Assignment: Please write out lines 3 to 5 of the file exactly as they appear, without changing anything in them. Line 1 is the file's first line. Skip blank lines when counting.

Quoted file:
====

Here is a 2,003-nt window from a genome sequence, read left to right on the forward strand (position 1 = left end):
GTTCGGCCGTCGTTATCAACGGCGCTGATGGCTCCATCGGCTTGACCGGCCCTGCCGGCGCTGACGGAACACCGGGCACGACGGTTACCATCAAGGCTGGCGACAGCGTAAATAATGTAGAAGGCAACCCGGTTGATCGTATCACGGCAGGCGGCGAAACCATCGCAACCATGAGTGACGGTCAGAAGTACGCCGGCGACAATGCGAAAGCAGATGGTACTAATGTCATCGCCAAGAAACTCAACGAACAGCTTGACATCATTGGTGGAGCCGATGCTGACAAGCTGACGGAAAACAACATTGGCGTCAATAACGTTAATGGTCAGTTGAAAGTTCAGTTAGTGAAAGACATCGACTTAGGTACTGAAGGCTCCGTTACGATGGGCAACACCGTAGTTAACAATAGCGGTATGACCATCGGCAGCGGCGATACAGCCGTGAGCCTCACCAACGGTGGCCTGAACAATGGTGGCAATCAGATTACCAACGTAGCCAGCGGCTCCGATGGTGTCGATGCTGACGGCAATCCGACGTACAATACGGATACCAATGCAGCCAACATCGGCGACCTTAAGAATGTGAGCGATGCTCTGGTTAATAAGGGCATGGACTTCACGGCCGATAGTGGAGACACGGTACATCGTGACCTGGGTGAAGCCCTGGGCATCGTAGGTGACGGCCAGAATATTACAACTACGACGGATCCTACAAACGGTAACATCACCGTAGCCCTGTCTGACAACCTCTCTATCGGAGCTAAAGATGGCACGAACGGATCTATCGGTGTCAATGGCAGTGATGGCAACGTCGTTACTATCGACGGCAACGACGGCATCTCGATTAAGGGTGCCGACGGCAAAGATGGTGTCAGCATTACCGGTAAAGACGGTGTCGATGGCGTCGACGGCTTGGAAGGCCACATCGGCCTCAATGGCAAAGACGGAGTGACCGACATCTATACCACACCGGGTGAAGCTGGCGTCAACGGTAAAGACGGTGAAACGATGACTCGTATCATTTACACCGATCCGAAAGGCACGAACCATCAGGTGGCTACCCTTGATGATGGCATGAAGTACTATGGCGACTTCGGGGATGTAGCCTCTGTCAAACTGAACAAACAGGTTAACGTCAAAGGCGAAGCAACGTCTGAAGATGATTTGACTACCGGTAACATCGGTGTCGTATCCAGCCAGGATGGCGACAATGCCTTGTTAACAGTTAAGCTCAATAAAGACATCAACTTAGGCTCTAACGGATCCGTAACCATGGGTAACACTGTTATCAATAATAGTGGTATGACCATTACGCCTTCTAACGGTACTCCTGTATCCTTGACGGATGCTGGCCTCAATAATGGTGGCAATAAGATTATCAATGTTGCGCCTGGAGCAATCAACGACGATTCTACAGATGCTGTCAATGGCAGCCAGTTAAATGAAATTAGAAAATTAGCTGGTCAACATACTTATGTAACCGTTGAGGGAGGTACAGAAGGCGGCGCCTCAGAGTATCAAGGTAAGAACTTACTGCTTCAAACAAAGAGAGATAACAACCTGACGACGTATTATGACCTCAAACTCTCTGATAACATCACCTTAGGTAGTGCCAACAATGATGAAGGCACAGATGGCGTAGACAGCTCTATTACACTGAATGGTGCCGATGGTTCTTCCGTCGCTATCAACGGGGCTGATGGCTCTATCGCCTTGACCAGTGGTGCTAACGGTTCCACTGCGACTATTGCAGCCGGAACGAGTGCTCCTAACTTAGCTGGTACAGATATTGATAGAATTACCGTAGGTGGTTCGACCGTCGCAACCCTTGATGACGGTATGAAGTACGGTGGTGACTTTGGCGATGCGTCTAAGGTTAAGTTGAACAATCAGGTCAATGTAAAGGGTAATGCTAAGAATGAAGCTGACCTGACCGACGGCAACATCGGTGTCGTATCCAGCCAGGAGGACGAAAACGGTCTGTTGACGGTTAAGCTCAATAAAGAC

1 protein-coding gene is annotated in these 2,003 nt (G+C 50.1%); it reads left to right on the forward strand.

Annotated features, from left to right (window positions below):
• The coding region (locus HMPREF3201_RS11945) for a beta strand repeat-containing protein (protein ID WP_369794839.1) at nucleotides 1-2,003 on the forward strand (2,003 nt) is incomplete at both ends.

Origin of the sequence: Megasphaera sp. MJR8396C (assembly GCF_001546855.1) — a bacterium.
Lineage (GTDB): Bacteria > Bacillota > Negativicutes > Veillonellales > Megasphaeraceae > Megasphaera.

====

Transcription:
1 protein-coding gene is annotated in these 2,003 nt (G+C 50.1%); it reads left to right on the forward strand.

Annotated features, from left to right (window positions below):
• The coding region (locus HMPREF3201_RS11945) for a beta strand repeat-containing protein (protein ID WP_369794839.1) at nucleotides 1-2,003 on the forward strand (2,003 nt) is incomplete at both ends.